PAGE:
During the 2019 investigation into Belmont resident Paul Farmers disappearance, Belmont Police Department officers such as Corporal Brian Vogel, coordinated with the Belmont community to assist with the search. So when we get a missing persons case its going to take high priority. Were going to take all of our available officers and as many community members as possible to get into the area and start looking for that person, Vogel said. Thats where social media has been great. Being able to use platforms like Twitter and Next Door, those are our two primary uses of social media to be able to get that persons picture out, be able to get their description out, because that really helped in terms of us getting a lead on where he may be.
During the 2019 investigation into Belmont resident Paul Farmer’s disappearance, Belmont Police Department officers such as Corporal Brian Vogel, coordinated with the Belmont community to assist with the search. “So when we get a missing persons case it’s going to take high priority. We’re going to take all of our available officers and as many community members as possible to get into the area and start looking for that person,” Vogel said. “That’s where social media has been great. Being able to use platforms like Twitter and Next Door, those are our two primary uses of social media to be able to get that person’s picture out, be able to get their description out, because that really helped in terms of us getting a lead on where he may be.”
Emma Yin

Gone but not forgotten

The aftermath of Paul Farmer’s disappearance on the Belmont community

One out of 26 in San Mateo County. Yet one of very few in Belmont. An evening stroll turned sour as Paul Farmer left his home in 2019 and vanished, spawning a citywide search and a collaboration to ensure nobody shared the same unfortunate fate. 

According to the State of California Department of Justice, 2019 saw 27 missing persons cases where a dependent adult or an adult with “physical or mental limitation that restricts his or her ability to carry out normal activities” was reported missing to law enforcement. In 2022, the number jumped to 31 dependent adult cases, contributing to the 580 missing adult cases in San Mateo County of that year. 

Of those cases, 469 ended with the person being found by law enforcement or returning on their own. 

Unfortunately, Farmer’s case ended in tragedy. 

In a press release by the Belmont Police Department (PD), officers reported that Farmer’s ID card was located near Highway 92 in March. In June, the Belmont PD partnered with the San Mateo County Search and Rescue and The Bay Area Mountain Rescue Unit to locate remains later identified as Farmer’s.

During the investigation in 2019, officers quickly learned the dire circumstances of his disappearance, namely his neurological health.

“We had officers conducting a search. Once we determined that he had early onset dementia, which really leads to a lot of confusion and mental disorientation. We brought in search and rescue teams, we brought in canines, just a host of resources to begin trying to look for him because time is really not on our side in that type of a situation,” said Corporal Brian Vogel of the Belmont PD. “The longer a person goes missing, the less likely we are that we’re going to find them in a healthy situation.”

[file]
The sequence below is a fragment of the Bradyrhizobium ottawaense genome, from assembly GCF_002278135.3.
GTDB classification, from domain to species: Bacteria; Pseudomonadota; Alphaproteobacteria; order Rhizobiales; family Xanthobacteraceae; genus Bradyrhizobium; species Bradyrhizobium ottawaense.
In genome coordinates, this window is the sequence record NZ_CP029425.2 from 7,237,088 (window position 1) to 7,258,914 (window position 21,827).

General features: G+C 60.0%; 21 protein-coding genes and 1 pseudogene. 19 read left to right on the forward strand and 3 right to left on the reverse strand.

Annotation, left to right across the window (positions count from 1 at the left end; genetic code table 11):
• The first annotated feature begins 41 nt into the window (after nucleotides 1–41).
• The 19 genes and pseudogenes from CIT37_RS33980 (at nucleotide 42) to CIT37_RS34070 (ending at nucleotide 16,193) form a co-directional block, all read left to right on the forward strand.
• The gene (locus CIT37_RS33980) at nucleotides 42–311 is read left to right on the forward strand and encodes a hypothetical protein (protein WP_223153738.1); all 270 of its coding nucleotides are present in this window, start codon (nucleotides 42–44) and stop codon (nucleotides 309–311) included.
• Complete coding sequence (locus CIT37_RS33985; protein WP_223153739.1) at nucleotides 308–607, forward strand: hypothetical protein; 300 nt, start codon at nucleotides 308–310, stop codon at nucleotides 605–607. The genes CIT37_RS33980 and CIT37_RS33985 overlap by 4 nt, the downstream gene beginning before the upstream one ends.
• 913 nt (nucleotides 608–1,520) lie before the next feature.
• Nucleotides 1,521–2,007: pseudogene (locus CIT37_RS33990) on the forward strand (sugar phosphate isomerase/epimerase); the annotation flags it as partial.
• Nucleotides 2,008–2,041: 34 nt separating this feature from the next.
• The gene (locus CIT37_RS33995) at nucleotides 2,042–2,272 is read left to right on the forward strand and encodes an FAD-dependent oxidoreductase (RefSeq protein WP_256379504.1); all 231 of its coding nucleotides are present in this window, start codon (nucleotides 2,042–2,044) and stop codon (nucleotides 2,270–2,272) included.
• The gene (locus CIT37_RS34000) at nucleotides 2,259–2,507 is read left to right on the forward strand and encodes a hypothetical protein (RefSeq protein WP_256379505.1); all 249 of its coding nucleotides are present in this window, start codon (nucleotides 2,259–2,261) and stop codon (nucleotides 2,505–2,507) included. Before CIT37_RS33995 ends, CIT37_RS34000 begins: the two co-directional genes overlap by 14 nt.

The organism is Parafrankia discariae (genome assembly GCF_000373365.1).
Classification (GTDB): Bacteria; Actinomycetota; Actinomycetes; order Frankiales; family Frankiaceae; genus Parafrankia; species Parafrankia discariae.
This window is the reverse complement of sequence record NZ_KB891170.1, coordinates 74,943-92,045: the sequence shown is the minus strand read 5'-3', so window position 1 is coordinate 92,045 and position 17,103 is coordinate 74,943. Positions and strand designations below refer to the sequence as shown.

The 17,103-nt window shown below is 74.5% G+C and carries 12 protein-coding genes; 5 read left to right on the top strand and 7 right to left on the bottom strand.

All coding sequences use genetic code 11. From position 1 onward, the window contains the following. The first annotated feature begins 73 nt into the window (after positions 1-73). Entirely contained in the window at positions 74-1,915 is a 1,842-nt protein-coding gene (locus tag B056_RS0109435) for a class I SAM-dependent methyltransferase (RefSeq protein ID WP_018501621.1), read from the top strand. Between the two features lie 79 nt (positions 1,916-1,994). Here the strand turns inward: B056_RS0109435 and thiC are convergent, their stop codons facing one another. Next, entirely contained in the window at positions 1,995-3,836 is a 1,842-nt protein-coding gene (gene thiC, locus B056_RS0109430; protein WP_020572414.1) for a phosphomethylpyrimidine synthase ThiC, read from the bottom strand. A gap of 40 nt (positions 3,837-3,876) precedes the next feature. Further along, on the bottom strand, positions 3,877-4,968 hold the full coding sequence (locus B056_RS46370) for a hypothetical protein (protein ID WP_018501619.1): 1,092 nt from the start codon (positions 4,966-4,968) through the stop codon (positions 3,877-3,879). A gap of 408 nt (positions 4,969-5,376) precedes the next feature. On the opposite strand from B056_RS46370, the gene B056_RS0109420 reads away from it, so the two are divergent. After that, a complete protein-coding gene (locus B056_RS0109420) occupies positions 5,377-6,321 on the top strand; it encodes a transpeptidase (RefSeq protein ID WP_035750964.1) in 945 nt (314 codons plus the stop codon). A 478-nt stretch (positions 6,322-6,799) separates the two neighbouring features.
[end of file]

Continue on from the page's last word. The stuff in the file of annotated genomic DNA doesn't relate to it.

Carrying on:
Despite the tragic end to the case, this was one of many cases that the Belmont Police Department has had to respond to. According to Vogel, in cases of missing people, officers respond in full force every time a case is reported, often momentarily putting other duties on hold to begin a search.

“When we get a missing persons case, it takes high priority. And so we’re going to take all of our available officers to be able to get into the area and start circulating and looking for that person,” Vogel said. 

Furthermore, no matter where the missing person originated from, whether from a different city or even another state, the Belmont PD is required by California law to accept and respond to every report of a missing person.

“If I don’t take that report, I lose my job. It’s that serious. So whether the person has been missing out of Belmont or they’ve been missing out of Washington, it doesn’t matter. I have to take that report,” Vogel said. 

However, in cases of missing persons such as Farmer, extensive police attention is necessary, where often one department cannot handle the entire search alone. 

“That’s where San Mateo County is great. We have great relationships with all of our neighboring agencies. So we’ve helped the San Mateo Police Department on their cases, we’ve helped the Sheriff’s Office, and they have all definitely helped us as well,” Vogel said. “In our county, we are there for each other.”

Despite the immense effort by law enforcement, missing persons cases in 2022 were still a significant problem for the county. In addition to the 580 adults, 379 children were reported missing to San Mateo County Law Enforcement. In particular, most children’s cases were “runaway children.” 

According to the Child Crime Prevention and Safety Center, runaway children are defined as “a minor who leaves their parent or guardian without permission or has been dismissed by their parents. A child is considered to be a runaway when he or she is 14 or under or mentally disabled and leaves home without permission and stays away for at least one night or is 15 or older and is away from home without permission for two nights and elects not to return home.”

Therefore, some have called for preemptive action to help mitigate future cases. 

Following the investigation into Farmer’s disappearance, the Belmont PD announced a new program to help families feel more secure about loved ones. Belmont Tracking & Recovery of Adults & Children (TRAC) program was dedicated to Farmer and gives a small GPS tracker to participating families and allows families to keep track of their family members.

“We wanted to be able to recognize that the Farmer family worked well with us; they appreciated everything we did,” Vogel said. “I’ve personally handed out at least eight to 10 of those to other families. 

According to the official press release, the tracker is beneficial in cases of dependent adults or runaway children, particularly those with cognitive disabilities such as Alzheimer’s, dementia, or autism.